Don’t be afraid; you are worth more than many sparrows.
Wolves are often depicted as the bad guy in stories such as “The Three Little Pigs” and “Little Red Riding Hood.” They are sneaky and deceptive, threatening innocent creatures. Some scholars have argued that these stories were used to warn children about both these dangerous animals and people who exhibited these qualities.
Today’s passage contains a warning and a commissioning by Jesus to His followers. He tells them that they will face trouble, comparing their predators to wolves: “I am sending you out like sheep among wolves” (v. 16). Jesus had given them authority over demons and sickness (10:1), but He also warns them to be on guard for danger.
He describes in alarming detail the trouble they will face. They will endure opposition and public punishment. They will be arrested and even suffer death for what they say, but they must not back down. God desires to speak through them (vv. 17–20).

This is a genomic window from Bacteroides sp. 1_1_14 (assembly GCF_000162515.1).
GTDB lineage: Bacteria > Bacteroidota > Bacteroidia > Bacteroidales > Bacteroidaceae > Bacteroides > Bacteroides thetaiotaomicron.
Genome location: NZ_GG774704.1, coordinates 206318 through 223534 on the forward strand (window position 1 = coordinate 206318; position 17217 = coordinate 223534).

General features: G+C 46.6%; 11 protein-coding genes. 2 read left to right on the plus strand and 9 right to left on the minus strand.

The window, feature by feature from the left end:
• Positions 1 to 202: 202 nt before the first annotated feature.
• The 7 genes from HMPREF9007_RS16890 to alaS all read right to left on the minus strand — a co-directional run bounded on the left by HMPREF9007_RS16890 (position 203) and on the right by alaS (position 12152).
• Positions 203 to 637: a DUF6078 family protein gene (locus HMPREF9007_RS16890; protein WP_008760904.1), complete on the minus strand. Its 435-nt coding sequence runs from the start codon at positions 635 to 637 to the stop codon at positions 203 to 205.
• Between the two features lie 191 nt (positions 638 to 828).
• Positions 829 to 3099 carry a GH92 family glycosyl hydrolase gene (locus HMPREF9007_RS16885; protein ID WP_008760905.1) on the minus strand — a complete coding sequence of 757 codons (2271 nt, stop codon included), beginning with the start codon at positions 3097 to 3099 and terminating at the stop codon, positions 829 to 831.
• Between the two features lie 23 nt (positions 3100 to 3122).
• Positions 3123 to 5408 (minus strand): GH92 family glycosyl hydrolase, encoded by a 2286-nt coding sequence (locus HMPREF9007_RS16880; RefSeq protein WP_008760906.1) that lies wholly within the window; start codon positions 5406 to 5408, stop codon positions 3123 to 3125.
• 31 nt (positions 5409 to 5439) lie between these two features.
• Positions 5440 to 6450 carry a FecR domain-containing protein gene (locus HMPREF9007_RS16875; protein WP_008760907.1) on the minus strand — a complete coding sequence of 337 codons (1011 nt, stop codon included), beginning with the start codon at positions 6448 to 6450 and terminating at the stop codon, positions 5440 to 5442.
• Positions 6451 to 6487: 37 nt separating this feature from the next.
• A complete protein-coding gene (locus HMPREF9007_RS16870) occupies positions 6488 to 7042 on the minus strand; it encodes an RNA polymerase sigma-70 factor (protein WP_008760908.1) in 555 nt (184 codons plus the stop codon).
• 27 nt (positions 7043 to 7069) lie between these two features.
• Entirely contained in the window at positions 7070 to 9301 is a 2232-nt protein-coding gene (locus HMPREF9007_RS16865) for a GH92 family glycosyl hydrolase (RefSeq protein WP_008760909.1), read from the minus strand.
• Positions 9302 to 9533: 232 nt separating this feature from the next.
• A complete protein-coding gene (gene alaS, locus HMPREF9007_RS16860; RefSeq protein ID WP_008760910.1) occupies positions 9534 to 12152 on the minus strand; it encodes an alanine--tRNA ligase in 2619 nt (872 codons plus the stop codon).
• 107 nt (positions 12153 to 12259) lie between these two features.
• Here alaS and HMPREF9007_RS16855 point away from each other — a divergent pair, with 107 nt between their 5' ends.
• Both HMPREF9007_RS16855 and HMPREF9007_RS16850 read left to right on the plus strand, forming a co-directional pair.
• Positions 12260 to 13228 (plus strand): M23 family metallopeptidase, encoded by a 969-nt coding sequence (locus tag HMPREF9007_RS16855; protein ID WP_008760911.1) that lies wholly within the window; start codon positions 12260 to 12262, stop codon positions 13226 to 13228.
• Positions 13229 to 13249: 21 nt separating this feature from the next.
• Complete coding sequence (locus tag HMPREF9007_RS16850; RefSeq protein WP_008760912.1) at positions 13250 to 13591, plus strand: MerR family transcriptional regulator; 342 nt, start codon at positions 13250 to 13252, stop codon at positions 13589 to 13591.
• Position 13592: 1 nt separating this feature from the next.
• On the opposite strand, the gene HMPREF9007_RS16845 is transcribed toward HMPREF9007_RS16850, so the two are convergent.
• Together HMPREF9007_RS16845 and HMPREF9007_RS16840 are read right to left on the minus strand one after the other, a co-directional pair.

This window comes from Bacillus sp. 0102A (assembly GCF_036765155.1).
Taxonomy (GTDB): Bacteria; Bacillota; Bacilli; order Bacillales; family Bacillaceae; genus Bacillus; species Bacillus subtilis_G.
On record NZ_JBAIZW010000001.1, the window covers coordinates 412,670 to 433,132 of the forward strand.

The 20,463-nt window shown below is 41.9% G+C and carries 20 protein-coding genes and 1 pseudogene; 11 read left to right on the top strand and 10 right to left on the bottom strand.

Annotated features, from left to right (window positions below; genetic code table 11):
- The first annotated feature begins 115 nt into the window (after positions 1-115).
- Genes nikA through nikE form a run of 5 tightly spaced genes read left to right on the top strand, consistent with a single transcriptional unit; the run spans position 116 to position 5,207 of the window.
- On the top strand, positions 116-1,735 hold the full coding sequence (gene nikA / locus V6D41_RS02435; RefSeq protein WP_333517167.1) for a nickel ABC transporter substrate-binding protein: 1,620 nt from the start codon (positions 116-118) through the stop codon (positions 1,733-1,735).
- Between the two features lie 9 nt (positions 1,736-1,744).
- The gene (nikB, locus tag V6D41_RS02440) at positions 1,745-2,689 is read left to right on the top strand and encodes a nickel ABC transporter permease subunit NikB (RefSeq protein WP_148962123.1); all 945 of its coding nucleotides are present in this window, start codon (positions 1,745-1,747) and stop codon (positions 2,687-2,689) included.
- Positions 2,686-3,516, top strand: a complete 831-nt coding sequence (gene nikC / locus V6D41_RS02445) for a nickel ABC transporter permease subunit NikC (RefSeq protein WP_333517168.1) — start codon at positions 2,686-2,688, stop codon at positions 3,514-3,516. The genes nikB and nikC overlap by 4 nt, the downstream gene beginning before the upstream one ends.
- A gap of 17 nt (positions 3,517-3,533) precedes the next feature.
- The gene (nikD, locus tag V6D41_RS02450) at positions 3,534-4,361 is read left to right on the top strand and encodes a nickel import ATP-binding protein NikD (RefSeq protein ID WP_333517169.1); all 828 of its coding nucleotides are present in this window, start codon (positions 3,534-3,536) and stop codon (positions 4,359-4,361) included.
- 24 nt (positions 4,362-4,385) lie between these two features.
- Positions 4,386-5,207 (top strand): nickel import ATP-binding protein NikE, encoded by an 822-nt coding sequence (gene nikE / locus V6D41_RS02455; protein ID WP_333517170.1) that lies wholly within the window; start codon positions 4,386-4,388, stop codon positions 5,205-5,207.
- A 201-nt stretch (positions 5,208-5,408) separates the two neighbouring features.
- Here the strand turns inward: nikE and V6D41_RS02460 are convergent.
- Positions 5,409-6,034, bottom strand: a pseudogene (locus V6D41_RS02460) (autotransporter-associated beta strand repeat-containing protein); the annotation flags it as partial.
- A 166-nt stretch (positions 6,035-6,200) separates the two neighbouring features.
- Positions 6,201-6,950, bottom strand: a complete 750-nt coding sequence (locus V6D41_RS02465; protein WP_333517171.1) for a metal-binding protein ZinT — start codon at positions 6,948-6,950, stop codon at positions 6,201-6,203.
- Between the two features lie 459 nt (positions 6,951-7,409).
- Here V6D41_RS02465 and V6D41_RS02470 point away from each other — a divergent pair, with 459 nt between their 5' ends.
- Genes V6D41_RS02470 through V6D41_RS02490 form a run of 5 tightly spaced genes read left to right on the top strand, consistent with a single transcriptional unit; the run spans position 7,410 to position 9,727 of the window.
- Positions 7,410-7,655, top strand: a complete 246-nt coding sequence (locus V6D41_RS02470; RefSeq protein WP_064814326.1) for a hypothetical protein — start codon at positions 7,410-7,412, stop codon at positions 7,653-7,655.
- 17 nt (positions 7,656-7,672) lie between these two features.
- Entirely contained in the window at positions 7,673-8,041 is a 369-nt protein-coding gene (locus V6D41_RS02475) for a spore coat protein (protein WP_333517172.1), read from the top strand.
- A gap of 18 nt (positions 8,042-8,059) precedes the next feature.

Those who follow Christ will face betrayal, even by people who they trust. Persecution should be expected and not come as a surprise. We will be hated and despised on His behalf. While the disciples were to be on guard for this, Jesus also said they should not have a spirit of fear.
Why should we, as Christ’s followers, not fear these wolves? Jesus gave two reasons. First, our opponents can destroy our bodies, but not our souls. And, second, each of us is precious to God. He compares us to a small sparrow. If God is aware of sparrows that sell two for one penny, would He not be aware of each of His children? Yes, we will face opponents as fierce as wolves, but each of us are under the Father’s care. Because we are highly valued by God, we should not be afraid (v. 31).
Apply the Word
Jesus’ words to His disciples apply to us as His followers as well. We should not be surprised when we face persecution for His sake or speak truth on His behalf. Like the disciples, we can take comfort in knowing that we are valued by God. Because He cares for us and knows us, we do not need to be afraid.